By Daryl Crouch
Words are the currency of ministry for every local church pastor.
We read and study the Bible, the Word of God. We prepare sermons and lessons filled with words. We cast vision and give counsel with well-placed words.
We share the gospel using words. We read books and may even try to write one or two. Words fill our lives, and how we use them helps to shape our kingdom impact.
Pastors also hear a lot of words.
While attending a community event a few years ago, two individuals approached me separately. Both leaned over, nodded across the room, and whispered something like, “You need to watch out for that guy. He’s trouble.”
Neither of these individuals are church members, but because I was a local pastor, they wanted to share some important information with me.
Pastors also hear personal information from people in the church. Whether it’s in a formal counseling session or in a casual conversation, people want to confide in pastors.
And then we also hear information about people from a wide variety of sources about a wide variety of topics—inside and outside our theological tribes.
Over time, pastors accumulate a treasure chest of information, which most often should remain closed shut and locked away forever.
Sharing confidential or unnecessary information, however, is often too great a temptation for many pastors.
Too often, we become guilty gossips against the warnings of Proverbs 11:13: “A gossip goes around revealing a secret, but a trustworthy person keeps a confidence.”
So what’s the appeal? Why do pastors gossip?
1. Pastors gossip to chase relationships.
Much of ministry rises or falls on the quality of the relationships we forge.
When Jesus began His public ministry, He invited 12 men to come closer and to follow him. He shared things with them that He shared with no one else.
As pastors we follow Jesus’ model and seek out meaningful relationships with other people. Jesus, however, built His relationship with the disciples on the gospel and on accomplishing the will of the Father.
Pastors often take a wrong turn when we attempt to build trust with one person by breaking the trust of another.
Rather than establishing a relationship around our common love for Jesus and commitment to the gospel, we often attempt to win over people by our access to privileged information.
As a result, not only are the relationships we seek weakened from the start, but the trust we’ve earned from others is comprised as well.
2. Pastors gossip to promote themselves.
Trust is earned through faithful, effective work over time. Sometimes pastors attempt to bypass the taxing process of earning trust by sharing information that should not be shared.
When I tell you confidential information, I remind you of how important I am to other people who have trusted me.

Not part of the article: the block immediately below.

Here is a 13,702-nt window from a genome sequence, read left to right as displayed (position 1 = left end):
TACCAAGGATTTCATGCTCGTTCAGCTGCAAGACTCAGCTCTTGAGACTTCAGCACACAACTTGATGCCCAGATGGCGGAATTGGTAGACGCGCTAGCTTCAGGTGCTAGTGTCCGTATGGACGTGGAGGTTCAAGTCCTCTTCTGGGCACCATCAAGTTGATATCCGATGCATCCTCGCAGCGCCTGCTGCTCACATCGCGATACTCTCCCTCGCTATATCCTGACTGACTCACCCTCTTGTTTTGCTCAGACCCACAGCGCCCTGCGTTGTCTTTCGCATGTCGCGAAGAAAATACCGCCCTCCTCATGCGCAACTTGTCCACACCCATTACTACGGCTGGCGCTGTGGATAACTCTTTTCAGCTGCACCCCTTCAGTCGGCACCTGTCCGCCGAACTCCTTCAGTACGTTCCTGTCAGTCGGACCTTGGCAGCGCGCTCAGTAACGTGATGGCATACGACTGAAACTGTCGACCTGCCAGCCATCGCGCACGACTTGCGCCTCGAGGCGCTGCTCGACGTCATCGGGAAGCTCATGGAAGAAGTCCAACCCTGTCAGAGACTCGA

Since they view me as important, you should too. And as I share insider information with you, I’m inviting you to be important like I am.
The prophet Isaiah warned about this kind of plotting: “Woe to those who consider themselves wise and judge themselves clever” (Isaiah 5:21).
It’s not uncommon for religious leaders to fall prey to arrogant attitudes of the heart that result in wounding our ministry peers and the people we’re called to serve.
Too often we view ourselves more important than we are, and make efforts to ensure others view us with respect we have not yet earned.
3. Pastors gossip to pursue sinful desires.
We do not have to say everything that’s true, but pastors often forget the weight of our words as we pursue sinful desires.
“The one who has knowledge restrains his words, and one who keeps a cool head is a person of understanding” (Proverbs 17:27).
On occasion, people approach me and say, “Hey pastor, I remember when you said …”
That always stops me in my tracks because I don’t always remember what I said, and I’m not always confident that what they remember I said will represent Jesus or me very well.
A pastor’s words, whether in a sermon, in a meeting, or in a water cooler conversation, always carry more weight.
So when pastors share personal information, we discount the weight, the sacred trust, we’ve been given, and instead lapse into a common or vulgate form of speech that appeals to one’s basest appetite for gossip.
“A gossip’s words are like choice food that goes down to one’s innermost being” (Proverbs 18:8).
Insider information can be intoxicating, but this information is not given to pastors for our advantage, but for the advantage and service of those entrusted to our care.
Jesus and the Cost of Good Shepherding
In John 10, Jesus used shepherding language as he described the ambition of the devil to steal, kill, and destroy his followers.
He called the devil and his evil forces predatory wolves and his followers vulnerable sheep.
And then Jesus contrasted Himself with the cowardice hired hand with this amazing declaration and promise:
“I am the good shepherd. I know my own, and my own know me, just as the Father knows me, and I know the Father. I lay down my life for the sheep” (John 10:14-15).
I’ve noticed that personal information about others very often costs me something. It may cost me the emotional burden I carry for others who are suffering. Sometimes I lose leadership equity by remaining silent.
Still at other times, my devotion to Jesus and other personal loyalties are brought into question because I refuse to share what I know.
Those are small sacrifices compared to how Jesus shepherds us. He gave the ultimate sacrifice for what he knew was true about us. And he suffered for the joy set before him.
In a similar way, pastors are called to shepherd the flock of God among us and our co-laborers in the gospel.
We should know our people well, and our people should know us well enough to know we’ll lay aside our reputation, our comfort, and our ambition to serve their good and ours.